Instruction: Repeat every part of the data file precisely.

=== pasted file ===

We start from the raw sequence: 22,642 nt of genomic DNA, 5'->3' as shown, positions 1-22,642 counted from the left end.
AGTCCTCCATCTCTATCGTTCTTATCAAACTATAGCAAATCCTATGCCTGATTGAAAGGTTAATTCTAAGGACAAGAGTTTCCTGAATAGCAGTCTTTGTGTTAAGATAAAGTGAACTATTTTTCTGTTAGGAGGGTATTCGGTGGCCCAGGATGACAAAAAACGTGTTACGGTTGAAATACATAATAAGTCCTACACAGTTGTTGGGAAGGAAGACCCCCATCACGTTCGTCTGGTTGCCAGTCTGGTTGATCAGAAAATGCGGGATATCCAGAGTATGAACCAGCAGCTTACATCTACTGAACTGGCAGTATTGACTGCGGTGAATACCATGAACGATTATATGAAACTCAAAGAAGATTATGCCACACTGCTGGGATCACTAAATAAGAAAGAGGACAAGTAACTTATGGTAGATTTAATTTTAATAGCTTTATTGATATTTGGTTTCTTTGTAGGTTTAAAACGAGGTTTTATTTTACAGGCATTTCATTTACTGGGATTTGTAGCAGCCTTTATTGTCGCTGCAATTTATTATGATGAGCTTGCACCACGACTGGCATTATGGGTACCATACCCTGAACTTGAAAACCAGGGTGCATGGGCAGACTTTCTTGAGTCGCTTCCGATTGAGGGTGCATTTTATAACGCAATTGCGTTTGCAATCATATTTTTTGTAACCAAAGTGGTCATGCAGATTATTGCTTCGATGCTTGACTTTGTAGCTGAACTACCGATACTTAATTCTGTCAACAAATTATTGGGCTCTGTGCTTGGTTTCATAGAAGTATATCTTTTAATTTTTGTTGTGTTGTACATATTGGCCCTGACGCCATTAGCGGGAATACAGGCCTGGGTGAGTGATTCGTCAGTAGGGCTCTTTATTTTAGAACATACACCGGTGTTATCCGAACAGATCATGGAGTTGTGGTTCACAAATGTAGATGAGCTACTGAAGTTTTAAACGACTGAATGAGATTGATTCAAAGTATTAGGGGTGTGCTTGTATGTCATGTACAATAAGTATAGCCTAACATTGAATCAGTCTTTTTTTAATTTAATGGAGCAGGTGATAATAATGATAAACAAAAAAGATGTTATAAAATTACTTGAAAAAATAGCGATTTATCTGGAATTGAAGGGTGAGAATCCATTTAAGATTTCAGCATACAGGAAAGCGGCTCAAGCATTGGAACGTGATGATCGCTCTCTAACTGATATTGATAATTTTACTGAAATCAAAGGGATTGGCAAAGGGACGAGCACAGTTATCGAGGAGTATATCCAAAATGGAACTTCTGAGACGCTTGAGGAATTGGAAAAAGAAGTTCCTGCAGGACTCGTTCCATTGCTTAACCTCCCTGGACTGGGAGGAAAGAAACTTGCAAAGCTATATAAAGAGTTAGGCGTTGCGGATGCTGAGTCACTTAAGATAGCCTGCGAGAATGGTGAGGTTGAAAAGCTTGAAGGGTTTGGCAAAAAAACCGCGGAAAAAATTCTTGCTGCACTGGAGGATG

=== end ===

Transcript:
We start from the raw sequence: 22,642 nt of genomic DNA, 5'->3' as shown, positions 1-22,642 counted from the left end.
AGTCCTCCATCTCTATCGTTCTTATCAAACTATAGCAAATCCTATGCCTGATTGAAAGGTTAATTCTAAGGACAAGAGTTTCCTGAATAGCAGTCTTTGTGTTAAGATAAAGTGAACTATTTTTCTGTTAGGAGGGTATTCGGTGGCCCAGGATGACAAAAAACGTGTTACGGTTGAAATACATAATAAGTCCTACACAGTTGTTGGGAAGGAAGACCCCCATCACGTTCGTCTGGTTGCCAGTCTGGTTGATCAGAAAATGCGGGATATCCAGAGTATGAACCAGCAGCTTACATCTACTGAACTGGCAGTATTGACTGCGGTGAATACCATGAACGATTATATGAAACTCAAAGAAGATTATGCCACACTGCTGGGATCACTAAATAAGAAAGAGGACAAGTAACTTATGGTAGATTTAATTTTAATAGCTTTATTGATATTTGGTTTCTTTGTAGGTTTAAAACGAGGTTTTATTTTACAGGCATTTCATTTACTGGGATTTGTAGCAGCCTTTATTGTCGCTGCAATTTATTATGATGAGCTTGCACCACGACTGGCATTATGGGTACCATACCCTGAACTTGAAAACCAGGGTGCATGGGCAGACTTTCTTGAGTCGCTTCCGATTGAGGGTGCATTTTATAACGCAATTGCGTTTGCAATCATATTTTTTGTAACCAAAGTGGTCATGCAGATTATTGCTTCGATGCTTGACTTTGTAGCTGAACTACCGATACTTAATTCTGTCAACAAATTATTGGGCTCTGTGCTTGGTTTCATAGAAGTATATCTTTTAATTTTTGTTGTGTTGTACATATTGGCCCTGACGCCATTAGCGGGAATACAGGCCTGGGTGAGTGATTCGTCAGTAGGGCTCTTTATTTTAGAACATACACCGGTGTTATCCGAACAGATCATGGAGTTGTGGTTCACAAATGTAGATGAGCTACTGAAGTTTTAAACGACTGAATGAGATTGATTCAAAGTATTAGGGGTGTGCTTGTATGTCATGTACAATAAGTATAGCCTAACATTGAATCAGTCTTTTTTTAATTTAATGGAGCAGGTGATAATAATGATAAACAAAAAAGATGTTATAAAATTACTTGAAAAAATAGCGATTTATCTGGAATTGAAGGGTGAGAATCCATTTAAGATTTCAGCATACAGGAAAGCGGCTCAAGCATTGGAACGTGATGATCGCTCTCTAACTGATATTGATAATTTTACTGAAATCAAAGGGATTGGCAAAGGGACGAGCACAGTTATCGAGGAGTATATCCAAAATGGAACTTCTGAGACGCTTGAGGAATTGGAAAAAGAAGTTCCTGCAGGACTCGTTCCATTGCTTAACCTCCCTGGACTGGGAGGAAAGAAACTTGCAAAGCTATATAAAGAGTTAGGCGTTGCGGATGCTGAGTCACTTAAGATAGCCTGCGAGAATGGTGAGGTTGAAAAGCTTGAAGGGTTTGGCAAAAAAACCGCGGAAAAAATTCTTGCTGCACTGGAGGATG